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14 Comments

  • Bravo, Yani, for a very delicate piece, the more delicate the stronger. And, incidentally, happy birthday to you two! G + V

  • I agree with the point you are making RE, the homogenization of culture which is also the Nazification of culture, btw.

    The line “When I hear the word culture I reach for my Browning pistol” is from a play called ‘Schlageter Schauspiel’ by Hans Johst: “Wenn ich Kultur höre… entsichere ich meinen Browning!”

    The play was presented in 1933 after Hitler gained power.

    http://forum.axishistory.com/viewtopic.php?f=44&t=148927

    This is also in Shirer, “Rise and Fall of the Third Reich”.

  • Harry Lime: Victims? Don’t be melodramatic. Look down there. Tell me. Would you really feel any pity if one of those dots stopped moving forever? If I offered you twenty thousand pounds for every dot that stopped, would you really, old man, tell me to keep my money, or would you calculate how many dots you could afford to spare? Free of income tax, old man. Free of income tax – the only way you can save money nowadays

    I think the euronauts would wholeheartedly agree with this.

  • This is now a long term process.
    Back in the 60s there was a major fight between Irish cultural nationalists who wished to revive a almost dead Gaelic culture and a member of the Anglo- Dutch elite who wished more then anything to fill the state airwaves with cheap American cowboy films or some funny reason.
    Of course the Anglo Dutch elite has won yet another round but at this stage who the F%$k cares as inner spiritual life is effectively over for most anyway.

    http://books.google.ie/books/about/Climbing_Brandon.html?id=3VnaGwAACAAJ&redir_esc=y

    A visit to Dingle today is now a deeply traumatic experience for me which I wish to avoid if at all possible.
    Its a hideously alien and commercial place when once it was the most easy going of all Irish towns.

    Recently a friend of mine ran out of the place as all of his favourite little pubs had been ripped out of their cultural sockets as euro health fascists & Polish Euro Roboten colonize this now non place.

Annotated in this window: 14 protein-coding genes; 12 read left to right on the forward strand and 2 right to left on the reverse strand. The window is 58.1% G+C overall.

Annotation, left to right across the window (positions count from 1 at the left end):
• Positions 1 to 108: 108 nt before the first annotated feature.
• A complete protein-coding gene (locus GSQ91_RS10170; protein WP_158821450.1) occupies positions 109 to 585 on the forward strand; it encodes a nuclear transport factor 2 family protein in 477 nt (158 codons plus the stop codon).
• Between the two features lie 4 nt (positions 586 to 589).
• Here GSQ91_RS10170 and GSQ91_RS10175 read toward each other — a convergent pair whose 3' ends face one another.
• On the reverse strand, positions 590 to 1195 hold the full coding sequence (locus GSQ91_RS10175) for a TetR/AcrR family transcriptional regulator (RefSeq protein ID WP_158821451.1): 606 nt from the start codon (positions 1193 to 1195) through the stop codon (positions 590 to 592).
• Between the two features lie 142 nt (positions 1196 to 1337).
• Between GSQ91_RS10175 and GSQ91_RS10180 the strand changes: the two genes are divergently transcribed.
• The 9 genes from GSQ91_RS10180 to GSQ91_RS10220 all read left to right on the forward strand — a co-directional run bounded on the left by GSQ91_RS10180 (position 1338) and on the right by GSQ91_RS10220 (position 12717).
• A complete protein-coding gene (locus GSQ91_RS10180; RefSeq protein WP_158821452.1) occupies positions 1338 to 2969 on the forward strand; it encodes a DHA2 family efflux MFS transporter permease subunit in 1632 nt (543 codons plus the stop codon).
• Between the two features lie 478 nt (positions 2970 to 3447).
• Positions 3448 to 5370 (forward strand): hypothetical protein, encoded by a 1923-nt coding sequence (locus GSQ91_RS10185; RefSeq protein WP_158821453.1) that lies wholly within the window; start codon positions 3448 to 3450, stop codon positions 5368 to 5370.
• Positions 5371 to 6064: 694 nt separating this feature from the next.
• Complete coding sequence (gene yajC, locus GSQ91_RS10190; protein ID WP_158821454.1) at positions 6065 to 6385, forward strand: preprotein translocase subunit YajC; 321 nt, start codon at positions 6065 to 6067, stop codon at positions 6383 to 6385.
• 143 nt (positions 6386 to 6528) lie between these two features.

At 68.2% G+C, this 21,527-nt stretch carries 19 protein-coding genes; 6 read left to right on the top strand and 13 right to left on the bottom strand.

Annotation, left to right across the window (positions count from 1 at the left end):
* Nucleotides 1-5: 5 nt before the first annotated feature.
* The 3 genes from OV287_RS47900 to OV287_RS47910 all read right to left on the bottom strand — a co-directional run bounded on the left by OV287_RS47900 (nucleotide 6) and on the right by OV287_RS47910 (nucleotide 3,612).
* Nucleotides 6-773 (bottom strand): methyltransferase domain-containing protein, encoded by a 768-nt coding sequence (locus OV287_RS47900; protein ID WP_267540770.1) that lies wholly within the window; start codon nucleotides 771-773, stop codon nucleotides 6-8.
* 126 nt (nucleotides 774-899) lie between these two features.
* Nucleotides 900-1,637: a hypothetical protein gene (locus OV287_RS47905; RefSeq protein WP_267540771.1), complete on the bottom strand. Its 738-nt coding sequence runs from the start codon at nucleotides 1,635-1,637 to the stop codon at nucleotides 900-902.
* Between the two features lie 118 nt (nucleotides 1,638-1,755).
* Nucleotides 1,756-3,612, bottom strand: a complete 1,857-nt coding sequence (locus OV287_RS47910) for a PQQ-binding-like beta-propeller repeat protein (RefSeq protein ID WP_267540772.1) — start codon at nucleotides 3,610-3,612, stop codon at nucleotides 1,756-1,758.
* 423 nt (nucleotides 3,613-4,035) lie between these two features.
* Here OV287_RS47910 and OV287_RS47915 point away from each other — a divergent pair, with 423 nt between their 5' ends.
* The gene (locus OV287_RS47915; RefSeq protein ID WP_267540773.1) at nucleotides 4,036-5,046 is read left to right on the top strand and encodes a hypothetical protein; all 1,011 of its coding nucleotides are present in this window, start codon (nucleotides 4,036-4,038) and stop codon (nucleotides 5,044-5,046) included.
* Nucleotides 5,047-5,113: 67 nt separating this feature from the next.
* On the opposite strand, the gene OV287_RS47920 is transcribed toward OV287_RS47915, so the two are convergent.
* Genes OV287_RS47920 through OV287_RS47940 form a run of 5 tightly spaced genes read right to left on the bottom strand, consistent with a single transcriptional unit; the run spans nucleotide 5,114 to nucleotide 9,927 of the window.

I will not be going back either.
    Its a time of retreat.
    A time to live in ones cave. (which began in Ireland at EEC entry)
    At most the banking elite have another 100 years of pillage before the storm which began in Tudor times will blow out.
    Then perhaps what remains of people will pick up the pieces.
    But I imagine not much will remain.

  • “The Double Life of Veronique” is one of my favorite films, and I had never thought of it in the way you describe. If this film is one bookend of a lost era of European culture, I think the other bookend is Godard’s “Germany Year 90 Nine Zero” (the scene where Don Quixote charges a gigantic open-pit mine borer came to mind while reading your essay). I agree too that the birth of the euro was emblematic of so much: first the name “euro” –“ecu” or something ancient like “thaler” or “ducat” or even “drakhma” would’ve been so much better– and then the totally lame pictures on the currency. Why didn’t they just copy in some fashion the old Dutch currency, which was so beautiful?

  • Mr. Varoufakis,
    A very evocative post. I read many of your posts over at Naked Capitalism, and with gratitude.

    Now, I’m just a guy from the US, and not a European, so my thoughts are those of an outsider. Let me get right to the point. You lament the hollowing out of European culture, seemingly largely traceable to the over-eager embrace of NeoLiberalism, and yet you seem to entertain the notion that a Europe-wide superstate would act as a brake on this trend. You express an antipathy to the idea of borders, and yet somehow their abolition is going to strengthen the individuality and uniqueness of the constituent national cultures of Europe? I must confess to great puzzlement on how exactly this would work.

    You lament the growth and abominate the corrosive effects of a largely unaccountable EU bureaucracy on the preservation of the richness and diversity of European culture, but then seem to wish for some unified political structure for all of Europe that will – mysteriously to my way of thinking – escape the implacable course of leveling that likely would result from its implementation. You are a Greek; how different do you expect the prospects for the survival of those uniquely valuable aspects of your nation’s culture would be when your small national population is formally subject to the will of a Europe-wide political entity that is elected versus one that is currently partly elected, and party negotiated by increasingly vestigial nation states?